As training programs maintain accreditations, the college prepares to welcome dozens of new residents.
It’s a busy time of year for graduate medical education at the University of Florida College of Medicine – Jacksonville. Recruitment for incoming fellows and resident physicians took place over several months. The fellowship match occurred in December, and we have a great group joining our subspecialty fellowship programs.
In March, we learned 88 new residents will soon begin training here. The news came during Match Day, when graduating medical students around the country and abroad find out where they will head for residency. Our incoming class — who will train across the college’s 13 core residency programs — includes 46 men and 42 women and represents 18 states and three countries. It’s an exciting time for all involved.
Since the last graduate medical education update in Academic Matters, we received notification of the accreditation of three new programs: hematology and medical oncology, ophthalmology and urology. All of our accredited programs submitted updates to the Accreditation Council for Graduate Medical Education’s Accreditation Data System, or ADS. The council’s review committees evaluate programs annually based on our electronic submission of data through ADS, as well as data from the council’s annual resident and faculty surveys. This process was implemented as part of the Next Accreditation System that began several years ago.
Our programs have recently received notification from their review committees of continued accreditation, which is great news. One of our programs, radiology, recently had its 10-year self-study accreditation site visit. We will receive notification of the results later this year. This is the first 10-year visit our institution has had.
We also received notification of continued accreditation for the institution. We continue to review our ACGME-accredited programs annually, having completed this year’s review in the fall. These robust reviews are conducted by a subcommittee of the Graduate Medical Education Committee, which includes seasoned program directors, hospital staff and resident representatives.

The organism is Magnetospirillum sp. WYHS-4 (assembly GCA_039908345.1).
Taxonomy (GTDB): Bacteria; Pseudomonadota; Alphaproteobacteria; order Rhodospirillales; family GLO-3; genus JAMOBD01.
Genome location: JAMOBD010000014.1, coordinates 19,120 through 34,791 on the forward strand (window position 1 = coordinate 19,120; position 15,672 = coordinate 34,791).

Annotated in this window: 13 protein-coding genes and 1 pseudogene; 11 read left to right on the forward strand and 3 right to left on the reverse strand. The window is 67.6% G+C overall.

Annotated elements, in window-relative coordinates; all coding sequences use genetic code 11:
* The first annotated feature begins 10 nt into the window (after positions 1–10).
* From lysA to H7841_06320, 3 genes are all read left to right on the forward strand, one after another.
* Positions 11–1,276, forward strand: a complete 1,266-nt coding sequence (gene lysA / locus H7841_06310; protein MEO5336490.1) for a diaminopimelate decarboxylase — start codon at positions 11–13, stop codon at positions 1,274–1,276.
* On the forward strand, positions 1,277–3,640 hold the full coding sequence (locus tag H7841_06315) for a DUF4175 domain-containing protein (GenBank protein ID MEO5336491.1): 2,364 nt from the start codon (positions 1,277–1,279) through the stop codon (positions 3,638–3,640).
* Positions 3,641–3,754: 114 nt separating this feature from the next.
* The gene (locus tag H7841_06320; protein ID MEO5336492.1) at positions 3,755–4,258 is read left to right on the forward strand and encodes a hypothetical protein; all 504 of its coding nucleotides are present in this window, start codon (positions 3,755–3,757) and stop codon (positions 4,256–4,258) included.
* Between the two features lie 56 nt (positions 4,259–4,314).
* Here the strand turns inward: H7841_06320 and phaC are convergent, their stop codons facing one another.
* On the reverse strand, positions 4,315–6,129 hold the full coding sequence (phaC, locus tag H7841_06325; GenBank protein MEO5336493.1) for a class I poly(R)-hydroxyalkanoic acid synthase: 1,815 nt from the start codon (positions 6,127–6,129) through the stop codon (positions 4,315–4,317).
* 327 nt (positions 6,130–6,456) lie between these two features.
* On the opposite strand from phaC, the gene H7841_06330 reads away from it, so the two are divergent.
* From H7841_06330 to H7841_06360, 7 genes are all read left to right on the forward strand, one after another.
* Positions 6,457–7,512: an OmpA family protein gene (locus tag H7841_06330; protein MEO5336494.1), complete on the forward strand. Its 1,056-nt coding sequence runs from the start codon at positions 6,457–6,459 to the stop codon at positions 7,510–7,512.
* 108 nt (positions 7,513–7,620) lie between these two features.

Over the past year, we appointed Firas Madbak, M.D., as director of the surgical critical care fellowship program. With new leadership in the departments of ophthalmology and urology, applications for new programs in these two disciplines were submitted to their review committees in December. The ACGME conducted initial accreditation site visits in February and has since approved both programs, whose directors are preparing to welcome new residents in July.
EDUCATIONAL DEVELOPMENT AND SCHOLARSHIP
Colleen Kalynych, Ed.D., joined the Office of Educational Affairs in July 2018. She has been actively assessing the needs of our residency and fellowship programs — and our institution, as a whole — to develop a robust strategic plan to facilitate educational scholarship and faculty development. Also, Kalynych; Carol Diachun, M.D., M.S.Ed.; and David Chesire, Ph.D., received a Martin Smith Quality and Safety Award to develop a peer support program.
Many of our faculty and program coordinators recently attended the ACGME’s 2019 Annual Educational Conference in Orlando. The theme was Engaging Each Other: Rediscovering Meaning in Medicine. More than 4,000 people attended.
Ayesha Mirza, M.D., director of the pediatric residency program, presented a poster titled “100% Faculty Development Compliance-Impossible: No It Can Be Done, Miracles Do Happen!!” Before the conference began, Leslie Caulder and Denise West from the Office of Educational Affairs facilitated roundtable discussions on institutional accreditation and site visit preparation at the program coordinators meeting.
OUTSTANDING RESIDENT TEACHERS
A number of our residents were recognized March 13 as outstanding teachers during Medical Education Week in Gainesville. Please offer your congratulations when you see them. They are:
- Michael Ibrahim, M.D., anesthesiology
- Marsela Hyska Campbell, D.O., diagnostic radiology
- Robert Jiang, M.D., emergency medicine
- Ashley Thomas, M.D., internal medicine
- Samuel Giles, M.D., neurology
- Stevie Bennett, M.D., obstetrics and gynecology
- Robert Palmer, M.D., orthopaedic surgery
- Noor Marji, M.D., pathology
- Veronica Diaz Vidal, M.D., pediatrics
- Daniel Lewis, M.D., psychiatry
- Brent Richardson, M.D., surgery
In addition, 107 College of Medicine – Jacksonville faculty have been named Exemplary Teachers and will be recognized at the Celebration of Education festivities in June.
Last, but no less important than recruitment and accreditation, are the ongoing efforts to address physician wellness. Well-being was a prominent theme at the ACGME’s educational conference and continues to be a focus for our institution. The ACGME now requires institutions, in partnership with their programs, to address well-being of residents, fellows and faculty. This includes education in symptoms of burnout and depression, as well as tools for self-screening and access to confidential, affordable mental health services.
Chesire has been appointed director of our campus’ Center for Healthy Minds and Practice. This is an important step to address burnout and wellness. Many of our programs have innovative ways to address the challenge of an appropriate work-life balance. This helps ensure healthier physicians who have greater job satisfaction and provide safe, high-quality patient care.